When I was younger, I would lay in bed and imagine I could see the stars through my ceiling. My dream became a reality when I turned 14 years old. Well, almost a reality. While shopping at a local craft store, most likely with my parents, I found a bottle of glow-in-the-dark paint. Being a mischievous child, I immediately painted random dots on my ceiling, thus creating my window to the heavens above.
When my parents eventually sold our house, long after I had moved out, they found that it took three layers of white paint to completely cover the glowing stars I had painted. My first thought was, why cover them? Surely a new buyer would want a room with a view of the night sky. Apparently my parents did not share my view on this topic.
Fast forward a few decades, and I stumbled across a web site called Glow Inc. They happen to sell glow-in-the-dark paint containing strontium aluminate pigment. The claims made on this site indicate this paint is 25 times stronger than the hobby store paint I used as a kid. Cool! A $10 order later, and I had a new project on my hands.
Of course, I decided I would paint our bedroom so I could lay on my bed at night and look up at my handiwork. To make it as realistic as I could this time, I downloaded a free program called Stellarium and printed a screen shot of the night sky. I then drew a 1” x 1” grid over this printout.
Now I simply needed to make a 1’ x 1’ grid on my bedroom ceiling. Since we have a popcorn ceiling, I wasn’t afraid of making small holes in the ceiling, which probably wouldn’t be visible once the pins were removed. So I grabbed my wife’s sewing pins and began to mark off one foot intervals all around the room. Using her brown sewing thread (shhh!), I would the thread back and forth across the room, tying it on the first and last pins. Voila! A perfect suspended grid on my ceiling.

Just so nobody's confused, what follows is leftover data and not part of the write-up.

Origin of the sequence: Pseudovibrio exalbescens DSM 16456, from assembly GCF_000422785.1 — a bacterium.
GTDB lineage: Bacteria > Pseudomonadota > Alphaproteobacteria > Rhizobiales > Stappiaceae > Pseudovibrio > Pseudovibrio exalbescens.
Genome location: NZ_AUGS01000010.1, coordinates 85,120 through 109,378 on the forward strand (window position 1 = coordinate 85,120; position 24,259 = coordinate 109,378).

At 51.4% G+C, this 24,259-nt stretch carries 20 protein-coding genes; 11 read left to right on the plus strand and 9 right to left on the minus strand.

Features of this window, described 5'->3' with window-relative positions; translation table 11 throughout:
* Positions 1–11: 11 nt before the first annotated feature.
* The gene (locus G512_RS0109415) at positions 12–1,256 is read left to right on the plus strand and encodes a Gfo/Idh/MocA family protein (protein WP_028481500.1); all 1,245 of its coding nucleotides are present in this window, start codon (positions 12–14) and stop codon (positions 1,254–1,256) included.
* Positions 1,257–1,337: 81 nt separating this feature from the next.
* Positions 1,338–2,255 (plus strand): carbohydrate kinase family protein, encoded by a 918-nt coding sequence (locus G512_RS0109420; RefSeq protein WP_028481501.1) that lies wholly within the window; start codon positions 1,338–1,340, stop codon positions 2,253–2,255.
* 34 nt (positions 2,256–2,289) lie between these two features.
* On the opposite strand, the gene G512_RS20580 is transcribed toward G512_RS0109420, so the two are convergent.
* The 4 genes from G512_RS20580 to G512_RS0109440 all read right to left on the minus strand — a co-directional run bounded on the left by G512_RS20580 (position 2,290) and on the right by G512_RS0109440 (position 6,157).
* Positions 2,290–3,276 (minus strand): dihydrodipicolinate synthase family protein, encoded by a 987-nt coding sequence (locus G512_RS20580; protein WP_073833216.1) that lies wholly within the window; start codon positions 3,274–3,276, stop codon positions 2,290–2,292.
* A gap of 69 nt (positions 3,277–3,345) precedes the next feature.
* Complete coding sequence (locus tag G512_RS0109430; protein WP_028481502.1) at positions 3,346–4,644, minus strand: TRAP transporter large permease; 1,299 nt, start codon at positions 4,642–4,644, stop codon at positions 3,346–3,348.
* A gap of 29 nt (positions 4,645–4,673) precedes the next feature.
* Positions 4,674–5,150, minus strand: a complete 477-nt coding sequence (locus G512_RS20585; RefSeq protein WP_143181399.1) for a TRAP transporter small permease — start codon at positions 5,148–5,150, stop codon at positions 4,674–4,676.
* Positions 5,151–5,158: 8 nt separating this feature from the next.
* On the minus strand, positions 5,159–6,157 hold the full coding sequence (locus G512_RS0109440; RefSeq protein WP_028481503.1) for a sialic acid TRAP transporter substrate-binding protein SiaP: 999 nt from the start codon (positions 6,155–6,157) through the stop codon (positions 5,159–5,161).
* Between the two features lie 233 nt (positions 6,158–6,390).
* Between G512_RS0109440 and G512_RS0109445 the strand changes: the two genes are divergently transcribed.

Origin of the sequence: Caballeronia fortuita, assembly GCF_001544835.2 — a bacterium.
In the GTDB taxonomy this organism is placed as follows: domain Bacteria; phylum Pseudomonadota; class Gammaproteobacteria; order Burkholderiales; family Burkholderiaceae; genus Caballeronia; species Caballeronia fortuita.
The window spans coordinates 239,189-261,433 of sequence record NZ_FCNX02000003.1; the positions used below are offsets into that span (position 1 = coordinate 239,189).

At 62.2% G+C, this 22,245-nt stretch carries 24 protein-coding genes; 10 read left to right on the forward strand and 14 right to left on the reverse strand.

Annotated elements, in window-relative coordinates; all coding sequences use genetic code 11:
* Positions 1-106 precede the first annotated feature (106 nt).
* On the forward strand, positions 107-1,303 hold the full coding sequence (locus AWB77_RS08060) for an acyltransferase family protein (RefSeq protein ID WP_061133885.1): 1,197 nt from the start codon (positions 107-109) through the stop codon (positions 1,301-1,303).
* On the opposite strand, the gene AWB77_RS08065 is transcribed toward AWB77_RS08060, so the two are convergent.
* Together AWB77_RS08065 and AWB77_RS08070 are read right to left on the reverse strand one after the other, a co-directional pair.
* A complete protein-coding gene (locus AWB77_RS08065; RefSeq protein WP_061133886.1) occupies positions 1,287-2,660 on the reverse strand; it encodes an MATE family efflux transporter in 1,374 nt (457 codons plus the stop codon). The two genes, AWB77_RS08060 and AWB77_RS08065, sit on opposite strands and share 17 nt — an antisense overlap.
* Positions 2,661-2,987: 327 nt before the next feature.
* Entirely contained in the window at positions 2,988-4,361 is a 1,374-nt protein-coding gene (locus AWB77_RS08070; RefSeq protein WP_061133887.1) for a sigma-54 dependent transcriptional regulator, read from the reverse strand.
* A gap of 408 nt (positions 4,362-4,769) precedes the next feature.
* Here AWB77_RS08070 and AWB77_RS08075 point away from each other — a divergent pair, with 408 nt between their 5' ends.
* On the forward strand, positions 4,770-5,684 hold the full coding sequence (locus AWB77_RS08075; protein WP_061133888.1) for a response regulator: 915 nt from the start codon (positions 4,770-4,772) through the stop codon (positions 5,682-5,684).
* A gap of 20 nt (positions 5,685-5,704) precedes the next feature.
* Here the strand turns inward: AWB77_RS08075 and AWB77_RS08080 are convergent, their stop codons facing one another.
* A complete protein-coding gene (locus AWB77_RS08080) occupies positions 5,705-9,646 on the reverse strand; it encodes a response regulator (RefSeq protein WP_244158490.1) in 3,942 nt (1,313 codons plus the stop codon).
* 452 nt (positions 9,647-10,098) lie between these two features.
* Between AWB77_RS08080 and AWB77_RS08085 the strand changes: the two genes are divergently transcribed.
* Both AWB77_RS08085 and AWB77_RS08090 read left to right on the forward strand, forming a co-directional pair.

Using my night sky printout as a guide, I began to place dots of V10 glow-in-the-dark paint on my ceiling one square at a time. This wasn’t very easy to do, since my neck lasted about five minutes before it felt like my head was going to fall off. That, and painting white paint on a white ceiling in the daytime means I couldn’t tell which dots I had painted from my printout. I worked down each row, running out of paint after the first five rows. I should have ordered more than 1/2 ounce of paint.
A grid on the ceiling.Once it was dark, I was able to view my progress and the effectiveness of the V10 paint. It quickly became apparent that I used a LOT of paint for each dot. Most dots were about the size of this letter “O” – which is too much. The should be the size of this period . instead. I’m waiting for more paint, but for now, here is what the stars look like in a dark room.
What really concerned me is that at night, while looking up at the stars, I started to see them move. It felt like an optical illusion. The harder I tried to keep them still, my mind saw them moving. It reminded me of the optical illusion below. Notice how the dots seem to move by themselves.
After a few months of looking at the stars, I have grown attached to them and they no longer make me feel like I’m moving. I still haven’t finished the other half of the room, but that’s just for lack of motivation. I’ll finish it eventually. Overall, I consider this project a success.